As of March 7, 2013 we had $200.0 million outstanding under our credit facility that was subject to a variable interest rate.  Borrowings under our credit agreement bear interest, at our option, at either (i) the ABR (the highest of the administrative agent’s prime rate, the federal funds rate plus 0.5%, or the one-month eurodollar rate (as defined in our credit agreement) plus 1.0%), plus an applicable margin that ranges from 3.0% to 3.5%, or (ii) the eurodollar rate plus an applicable margin that ranges from 4.0% to 4.5%, in each case depending on our consolidated total leverage ratio (as defined in our credit agreement).  
 
During the twelve months ended December 31, 2012, our weighted average interest rate was and 5.48%, including interest under the throughput capacity agreement with Vitol related to our Eagle North pipeline system and the amortization of debt issuance costs, resulting in interest expense of approximately $11.7 million

Changes in economic conditions could result in higher interest rates, thereby increasing our interest expense and reducing our funds available for capital investment, operations or distributions to our unitholders. Based on borrowings as of December 31, 2012 and the terms of our credit agreement, an increase or decrease of 100 basis points in the interest rate would result in increased or decreased annual interest expense of approximately $2.1 million
 
Item 8.    Financial Statements and Supplementary Data.
 
Our consolidated financial statements, together with the report of our independent registered public accounting firm PricewaterhouseCoopers LLP, are set forth on pages F-1 through F-29 of this report and are incorporated herein by reference.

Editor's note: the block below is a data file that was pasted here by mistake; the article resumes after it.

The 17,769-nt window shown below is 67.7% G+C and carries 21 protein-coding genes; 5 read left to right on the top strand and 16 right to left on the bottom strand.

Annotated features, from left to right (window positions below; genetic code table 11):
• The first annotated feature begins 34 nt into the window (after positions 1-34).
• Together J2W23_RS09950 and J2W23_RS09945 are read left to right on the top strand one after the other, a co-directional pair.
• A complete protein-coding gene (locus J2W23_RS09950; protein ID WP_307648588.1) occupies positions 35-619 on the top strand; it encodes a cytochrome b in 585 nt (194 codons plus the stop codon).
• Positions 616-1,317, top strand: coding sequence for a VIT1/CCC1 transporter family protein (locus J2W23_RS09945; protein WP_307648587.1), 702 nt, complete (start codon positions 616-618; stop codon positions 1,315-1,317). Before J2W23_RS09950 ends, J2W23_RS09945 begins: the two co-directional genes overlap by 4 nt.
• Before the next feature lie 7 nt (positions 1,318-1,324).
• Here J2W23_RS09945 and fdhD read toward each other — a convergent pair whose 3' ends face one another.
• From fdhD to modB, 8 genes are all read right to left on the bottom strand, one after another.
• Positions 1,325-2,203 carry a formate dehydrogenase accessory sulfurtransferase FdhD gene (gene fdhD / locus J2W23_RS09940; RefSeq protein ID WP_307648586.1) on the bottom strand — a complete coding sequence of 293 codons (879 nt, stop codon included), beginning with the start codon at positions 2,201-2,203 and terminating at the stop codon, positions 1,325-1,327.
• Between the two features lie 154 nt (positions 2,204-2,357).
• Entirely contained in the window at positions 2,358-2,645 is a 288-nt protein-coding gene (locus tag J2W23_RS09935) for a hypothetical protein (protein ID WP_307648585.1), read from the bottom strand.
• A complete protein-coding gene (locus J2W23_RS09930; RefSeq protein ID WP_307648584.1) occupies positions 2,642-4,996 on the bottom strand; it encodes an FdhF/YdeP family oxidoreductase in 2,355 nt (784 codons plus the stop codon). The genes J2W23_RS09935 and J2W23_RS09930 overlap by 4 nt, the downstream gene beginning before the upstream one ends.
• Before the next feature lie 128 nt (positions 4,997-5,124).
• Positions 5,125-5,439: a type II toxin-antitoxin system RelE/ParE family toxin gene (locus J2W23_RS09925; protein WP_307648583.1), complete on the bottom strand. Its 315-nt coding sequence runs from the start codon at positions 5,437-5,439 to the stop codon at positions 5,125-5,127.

Item 9.    Changes in and Disagreements with Accountants on Accounting and Financial Disclosure.
 
None.

Item 9A.    Controls and Procedures

Evaluation of disclosure controls and procedures.  Our General Partner’s management, including the Chief Executive Officer and Chief Financial Officer of our General Partner, evaluated as of the end of the period covered by this report, the effectiveness of our disclosure controls and procedures as defined in Rule 13a-15(e) under the Securities Exchange Act of 1934. Based on that evaluation, the Chief Executive Officer and Chief Financial Officer of our General Partner concluded that our disclosure controls and procedures, as of December 31, 2012, were effective.

Management’s Report on Internal Control Over Financial Reporting .  Our General Partner’s management is responsible for establishing and maintaining adequate internal control over financial reporting. Our General Partner’s management, including the Chief Executive Officer and Chief Financial Officer of our General Partner, conducted an evaluation of the effectiveness of our internal control over financial reporting based on the framework in Internal Control - Integrated Framework issued by the Committee of Sponsoring Organizations of the Treadway Commission. Based on its evaluation under the framework in Internal Control - Integrated Framework, our management concluded that our internal control over financial reporting was effective as of December 31, 2012. Our internal control over financial reporting as of December 31, 2012 has been audited by PricewaterhouseCoopers LLP, our independent registered public accounting firm, as stated in their report appearing on page F-2.